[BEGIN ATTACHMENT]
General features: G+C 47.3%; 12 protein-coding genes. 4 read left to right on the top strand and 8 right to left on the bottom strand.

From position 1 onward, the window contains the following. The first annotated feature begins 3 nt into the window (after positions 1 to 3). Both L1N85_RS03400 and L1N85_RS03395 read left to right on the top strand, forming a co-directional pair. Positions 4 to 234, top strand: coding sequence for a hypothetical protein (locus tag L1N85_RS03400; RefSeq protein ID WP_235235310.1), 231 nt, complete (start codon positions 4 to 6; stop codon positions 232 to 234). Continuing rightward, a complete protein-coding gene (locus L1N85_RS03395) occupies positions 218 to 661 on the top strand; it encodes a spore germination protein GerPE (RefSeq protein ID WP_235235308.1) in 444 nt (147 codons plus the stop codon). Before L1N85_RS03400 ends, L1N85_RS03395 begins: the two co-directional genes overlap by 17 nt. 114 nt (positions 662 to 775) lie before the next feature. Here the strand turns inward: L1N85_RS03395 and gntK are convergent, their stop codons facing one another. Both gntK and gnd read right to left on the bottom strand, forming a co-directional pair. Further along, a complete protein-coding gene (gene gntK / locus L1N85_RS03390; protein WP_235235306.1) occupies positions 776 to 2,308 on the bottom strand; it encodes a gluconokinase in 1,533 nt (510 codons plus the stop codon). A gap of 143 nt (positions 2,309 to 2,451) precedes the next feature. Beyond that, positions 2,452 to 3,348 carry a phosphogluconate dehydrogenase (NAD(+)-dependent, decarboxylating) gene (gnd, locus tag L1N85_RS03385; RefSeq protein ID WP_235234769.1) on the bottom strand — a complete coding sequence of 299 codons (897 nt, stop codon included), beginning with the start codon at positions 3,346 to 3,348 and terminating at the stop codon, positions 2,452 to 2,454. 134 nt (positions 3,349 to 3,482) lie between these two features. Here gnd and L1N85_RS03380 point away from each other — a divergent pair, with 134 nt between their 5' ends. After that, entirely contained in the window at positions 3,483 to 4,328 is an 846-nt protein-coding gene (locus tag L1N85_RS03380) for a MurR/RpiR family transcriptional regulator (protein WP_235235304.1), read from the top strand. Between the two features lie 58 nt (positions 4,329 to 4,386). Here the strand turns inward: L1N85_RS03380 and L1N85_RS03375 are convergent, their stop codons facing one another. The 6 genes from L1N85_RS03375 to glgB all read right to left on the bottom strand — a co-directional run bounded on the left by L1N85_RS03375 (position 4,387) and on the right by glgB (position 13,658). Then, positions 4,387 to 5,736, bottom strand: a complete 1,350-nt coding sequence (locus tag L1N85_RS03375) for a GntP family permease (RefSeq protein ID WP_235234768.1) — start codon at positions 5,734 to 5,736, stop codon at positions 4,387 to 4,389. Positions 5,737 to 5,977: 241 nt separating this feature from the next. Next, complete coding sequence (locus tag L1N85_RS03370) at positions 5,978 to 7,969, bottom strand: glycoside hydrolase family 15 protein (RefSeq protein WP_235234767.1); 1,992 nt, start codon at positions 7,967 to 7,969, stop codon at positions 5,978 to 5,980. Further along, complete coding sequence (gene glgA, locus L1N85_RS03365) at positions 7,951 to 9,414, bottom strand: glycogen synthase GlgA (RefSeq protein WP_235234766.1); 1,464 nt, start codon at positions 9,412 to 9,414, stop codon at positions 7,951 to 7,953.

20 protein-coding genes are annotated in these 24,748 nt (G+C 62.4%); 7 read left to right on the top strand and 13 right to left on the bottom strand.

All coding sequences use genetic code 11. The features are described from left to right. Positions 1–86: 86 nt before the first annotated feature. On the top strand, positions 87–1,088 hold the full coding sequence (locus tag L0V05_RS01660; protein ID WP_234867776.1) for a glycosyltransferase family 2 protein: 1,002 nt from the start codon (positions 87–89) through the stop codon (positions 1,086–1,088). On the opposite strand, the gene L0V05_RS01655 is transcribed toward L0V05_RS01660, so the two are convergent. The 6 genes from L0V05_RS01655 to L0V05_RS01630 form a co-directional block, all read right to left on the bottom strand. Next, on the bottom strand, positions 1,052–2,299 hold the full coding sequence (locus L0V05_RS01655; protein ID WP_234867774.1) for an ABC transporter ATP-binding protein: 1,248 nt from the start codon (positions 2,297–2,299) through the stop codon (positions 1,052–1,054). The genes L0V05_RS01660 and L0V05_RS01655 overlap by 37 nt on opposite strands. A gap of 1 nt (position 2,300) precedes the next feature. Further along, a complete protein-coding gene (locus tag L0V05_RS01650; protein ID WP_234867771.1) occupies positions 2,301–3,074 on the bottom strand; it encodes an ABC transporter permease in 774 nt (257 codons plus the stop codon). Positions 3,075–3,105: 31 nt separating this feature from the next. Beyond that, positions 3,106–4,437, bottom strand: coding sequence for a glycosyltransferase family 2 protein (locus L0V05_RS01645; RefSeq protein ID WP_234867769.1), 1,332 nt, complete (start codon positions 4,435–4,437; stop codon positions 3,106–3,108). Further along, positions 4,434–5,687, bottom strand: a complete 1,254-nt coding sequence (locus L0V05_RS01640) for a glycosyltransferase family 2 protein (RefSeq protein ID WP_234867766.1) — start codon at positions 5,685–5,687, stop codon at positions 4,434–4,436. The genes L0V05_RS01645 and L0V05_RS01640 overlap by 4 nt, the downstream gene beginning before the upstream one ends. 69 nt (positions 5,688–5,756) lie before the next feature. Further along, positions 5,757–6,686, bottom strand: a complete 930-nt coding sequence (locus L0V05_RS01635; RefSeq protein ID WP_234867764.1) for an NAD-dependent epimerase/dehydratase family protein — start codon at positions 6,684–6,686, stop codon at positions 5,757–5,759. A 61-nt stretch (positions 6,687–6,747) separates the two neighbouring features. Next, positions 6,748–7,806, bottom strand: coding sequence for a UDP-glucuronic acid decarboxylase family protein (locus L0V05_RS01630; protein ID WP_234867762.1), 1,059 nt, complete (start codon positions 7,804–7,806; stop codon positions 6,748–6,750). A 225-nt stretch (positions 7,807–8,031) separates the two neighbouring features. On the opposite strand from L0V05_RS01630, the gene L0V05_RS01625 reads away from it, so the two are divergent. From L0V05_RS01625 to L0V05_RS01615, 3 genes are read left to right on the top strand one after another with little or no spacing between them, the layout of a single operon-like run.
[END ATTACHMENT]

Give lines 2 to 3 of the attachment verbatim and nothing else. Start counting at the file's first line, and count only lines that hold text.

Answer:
From position 1 onward, the window contains the following. The first annotated feature begins 3 nt into the window (after positions 1 to 3). Both L1N85_RS03400 and L1N85_RS03395 read left to right on the top strand, forming a co-directional pair. Positions 4 to 234, top strand: coding sequence for a hypothetical protein (locus tag L1N85_RS03400; RefSeq protein ID WP_235235310.1), 231 nt, complete (start codon positions 4 to 6; stop codon positions 232 to 234). Continuing rightward, a complete protein-coding gene (locus L1N85_RS03395) occupies positions 218 to 661 on the top strand; it encodes a spore germination protein GerPE (RefSeq protein ID WP_235235308.1) in 444 nt (147 codons plus the stop codon). Before L1N85_RS03400 ends, L1N85_RS03395 begins: the two co-directional genes overlap by 17 nt. 114 nt (positions 662 to 775) lie before the next feature. Here the strand turns inward: L1N85_RS03395 and gntK are convergent, their stop codons facing one another. Both gntK and gnd read right to left on the bottom strand, forming a co-directional pair. Further along, a complete protein-coding gene (gene gntK / locus L1N85_RS03390; protein WP_235235306.1) occupies positions 776 to 2,308 on the bottom strand; it encodes a gluconokinase in 1,533 nt (510 codons plus the stop codon). A gap of 143 nt (positions 2,309 to 2,451) precedes the next feature. Beyond that, positions 2,452 to 3,348 carry a phosphogluconate dehydrogenase (NAD(+)-dependent, decarboxylating) gene (gnd, locus tag L1N85_RS03385; RefSeq protein ID WP_235234769.1) on the bottom strand — a complete coding sequence of 299 codons (897 nt, stop codon included), beginning with the start codon at positions 3,346 to 3,348 and terminating at the stop codon, positions 2,452 to 2,454. 134 nt (positions 3,349 to 3,482) lie between these two features. Here gnd and L1N85_RS03380 point away from each other — a divergent pair, with 134 nt between their 5' ends. After that, entirely contained in the window at positions 3,483 to 4,328 is an 846-nt protein-coding gene (locus tag L1N85_RS03380) for a MurR/RpiR family transcriptional regulator (protein WP_235235304.1), read from the top strand. Between the two features lie 58 nt (positions 4,329 to 4,386). Here the strand turns inward: L1N85_RS03380 and L1N85_RS03375 are convergent, their stop codons facing one another. The 6 genes from L1N85_RS03375 to glgB all read right to left on the bottom strand — a co-directional run bounded on the left by L1N85_RS03375 (position 4,387) and on the right by glgB (position 13,658). Then, positions 4,387 to 5,736, bottom strand: a complete 1,350-nt coding sequence (locus tag L1N85_RS03375) for a GntP family permease (RefSeq protein ID WP_235234768.1) — start codon at positions 5,734 to 5,736, stop codon at positions 4,387 to 4,389. Positions 5,737 to 5,977: 241 nt separating this feature from the next. Next, complete coding sequence (locus tag L1N85_RS03370) at positions 5,978 to 7,969, bottom strand: glycoside hydrolase family 15 protein (RefSeq protein WP_235234767.1); 1,992 nt, start codon at positions 7,967 to 7,969, stop codon at positions 5,978 to 5,980. Further along, complete coding sequence (gene glgA, locus L1N85_RS03365) at positions 7,951 to 9,414, bottom strand: glycogen synthase GlgA (RefSeq protein WP_235234766.1); 1,464 nt, start codon at positions 9,412 to 9,414, stop codon at positions 7,951 to 7,953.

20 protein-coding genes are annotated in these 24,748 nt (G+C 62.4%); 7 read left to right on the top strand and 13 right to left on the bottom strand.